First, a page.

But after his initial misgivings, he said he devoted himself to backing Stern's vision for the combined local: "We were told over and over that change is hard. So I decided to give it an honest shot." Dewar said he worked to get good press for 1021 and to build Davis-Howard's profile.
But early this year, tensions between Rosselli and Stern flared and according to Dewar, top staffers at 1021 began to focus more and more of their attention on the feud.
"They were freaking out about Sal," he said.
Enraged at what he considered International meddling in the affairs of his Oakland-based local, United Healthcare Workers West, Rosselli resigned from SEIU's executive committee in early February. He also began championing a "Platform for Change" to be voted on at the upcoming SEIU convention in June. Among other things, the Rosselli-backed slate of reforms would give local union outlets more say in proposed mergers and collective bargaining agreements. The platform, if approved, would also scrap the current delegate system for electing International officials and replace it with a one-member, one-vote structure.
According to Dewar's account and to evidence obtained by the Guardian, top SEIU officials have been working overtime to counter Rosselli even pushing the boundaries of the union's own rules and colluding with political consultants who have often opposed organized labor.
In early March, Dewar said that in early March, Josie Mooney, a former Local 790 president who is now a top assistant to Stern, approached him about joining what she characterized as a "skunk team that Andy and I are putting together." Dewar recalls Mooney telling him that the purpose of the team was to counter Rosselli's increasing popularity with the rank and file, and to sink Rosselli's platform for the convention.
Dewar told us that Mooney asked him to join the skunk team during a brunch meeting at the Fog City Diner in early March. An e-mail exchange he shared with us shows that he and Mooney discussed having brunch at the diner on March 1.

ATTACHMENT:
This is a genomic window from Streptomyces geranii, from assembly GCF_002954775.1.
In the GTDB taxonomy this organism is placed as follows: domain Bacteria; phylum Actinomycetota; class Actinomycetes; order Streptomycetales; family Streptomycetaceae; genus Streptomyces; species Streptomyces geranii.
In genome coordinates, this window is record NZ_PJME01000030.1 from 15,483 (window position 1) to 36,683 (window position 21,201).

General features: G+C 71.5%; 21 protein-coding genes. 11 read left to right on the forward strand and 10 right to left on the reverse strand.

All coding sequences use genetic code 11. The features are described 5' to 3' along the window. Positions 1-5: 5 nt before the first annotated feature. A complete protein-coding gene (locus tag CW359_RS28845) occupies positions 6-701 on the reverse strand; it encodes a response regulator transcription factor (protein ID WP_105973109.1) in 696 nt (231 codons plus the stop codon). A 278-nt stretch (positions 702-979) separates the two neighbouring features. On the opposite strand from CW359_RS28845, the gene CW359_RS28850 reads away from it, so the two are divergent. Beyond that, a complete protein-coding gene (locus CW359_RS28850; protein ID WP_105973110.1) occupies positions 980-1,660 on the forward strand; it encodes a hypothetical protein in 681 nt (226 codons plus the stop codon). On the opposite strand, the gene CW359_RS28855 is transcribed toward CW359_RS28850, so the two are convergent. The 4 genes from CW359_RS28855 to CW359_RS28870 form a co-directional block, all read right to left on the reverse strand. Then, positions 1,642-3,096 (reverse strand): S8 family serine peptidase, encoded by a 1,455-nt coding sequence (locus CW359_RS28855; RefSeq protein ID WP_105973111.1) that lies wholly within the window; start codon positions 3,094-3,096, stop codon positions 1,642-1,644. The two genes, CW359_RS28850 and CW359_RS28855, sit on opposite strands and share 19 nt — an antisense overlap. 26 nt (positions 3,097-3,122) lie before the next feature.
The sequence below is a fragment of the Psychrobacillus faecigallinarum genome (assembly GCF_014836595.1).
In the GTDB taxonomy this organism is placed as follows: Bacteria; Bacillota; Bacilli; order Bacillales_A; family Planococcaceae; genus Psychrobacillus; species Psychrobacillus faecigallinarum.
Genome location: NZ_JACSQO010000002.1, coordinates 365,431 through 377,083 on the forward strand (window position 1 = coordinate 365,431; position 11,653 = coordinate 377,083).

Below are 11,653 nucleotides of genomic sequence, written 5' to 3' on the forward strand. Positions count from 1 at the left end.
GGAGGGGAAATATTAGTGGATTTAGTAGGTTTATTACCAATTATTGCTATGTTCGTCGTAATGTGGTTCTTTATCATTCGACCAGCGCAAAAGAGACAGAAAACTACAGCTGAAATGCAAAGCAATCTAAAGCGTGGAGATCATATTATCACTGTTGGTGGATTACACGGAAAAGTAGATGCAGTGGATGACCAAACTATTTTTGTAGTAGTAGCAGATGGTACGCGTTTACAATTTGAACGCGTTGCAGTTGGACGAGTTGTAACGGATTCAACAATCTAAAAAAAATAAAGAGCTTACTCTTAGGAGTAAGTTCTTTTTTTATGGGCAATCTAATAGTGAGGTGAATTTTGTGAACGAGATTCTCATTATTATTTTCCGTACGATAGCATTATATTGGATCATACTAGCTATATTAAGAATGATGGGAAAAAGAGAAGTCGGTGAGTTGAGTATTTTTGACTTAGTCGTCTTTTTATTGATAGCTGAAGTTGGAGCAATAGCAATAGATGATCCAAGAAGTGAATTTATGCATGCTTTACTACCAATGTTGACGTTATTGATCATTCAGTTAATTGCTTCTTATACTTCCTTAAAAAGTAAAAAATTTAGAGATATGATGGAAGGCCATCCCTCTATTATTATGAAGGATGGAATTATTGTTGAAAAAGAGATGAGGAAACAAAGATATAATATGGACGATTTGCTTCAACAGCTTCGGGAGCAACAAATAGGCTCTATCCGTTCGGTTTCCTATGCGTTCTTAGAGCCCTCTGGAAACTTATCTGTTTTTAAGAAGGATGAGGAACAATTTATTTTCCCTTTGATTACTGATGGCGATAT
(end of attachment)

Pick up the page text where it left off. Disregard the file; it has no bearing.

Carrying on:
Mooney did not return numerous calls for comment and, through an SEIU spokesperson, she declined to speak for this article. But Dewar told us Mooney promised him at the brunch that his assistance in her efforts would win him positive attention from Stern. The team, she reportedly told him, was directly authorized by Stern and "that resources would not be a problem."
Dewar said he vacillated about joining the team, torn about aiding what he considered to be an internal union smear squad. "In 1021, we're conditioned to think that Sal Rosselli is the anti-Christ," Dewar told us. "But even still, he was still a part of the same union." A March 4 e-mail from Mooney's SEIU e-mail account to Dewar shows her urging Dewar to make up his mind: "You have to give me your commitment. I am (as we speak) selling you at the highest levels. Don't blow that :)."
Dewar eventually agreed to join Mooney, Tom DeBruin an elected vice president of SEIU International and someone Dewar said Mooney referred to as the team's "silent partner" for a dinner meeting.
E-mails from Mooney and other attendees show that the meeting took place March 10 at Oliveto Restaurant in Oakland.
Mooney's "silent partner" turned out to be Mark Mosher, of the enormously successful San Francisco consulting firm, Barnes, Mosher, Whitehurst, Lauter, and Partners (BMWL). John Whitehurst, another of the firm's partners, also attended the dinner.
BMWL has worked for the SEIU since 2001. But its client roster also included Sutter Health and the Committee on Jobs. Both organizations have less-than-stellar reputations among organized labor. Nurses at 10 Bay Area Sutter hospitals recently walked off the job for a 10-day strike.
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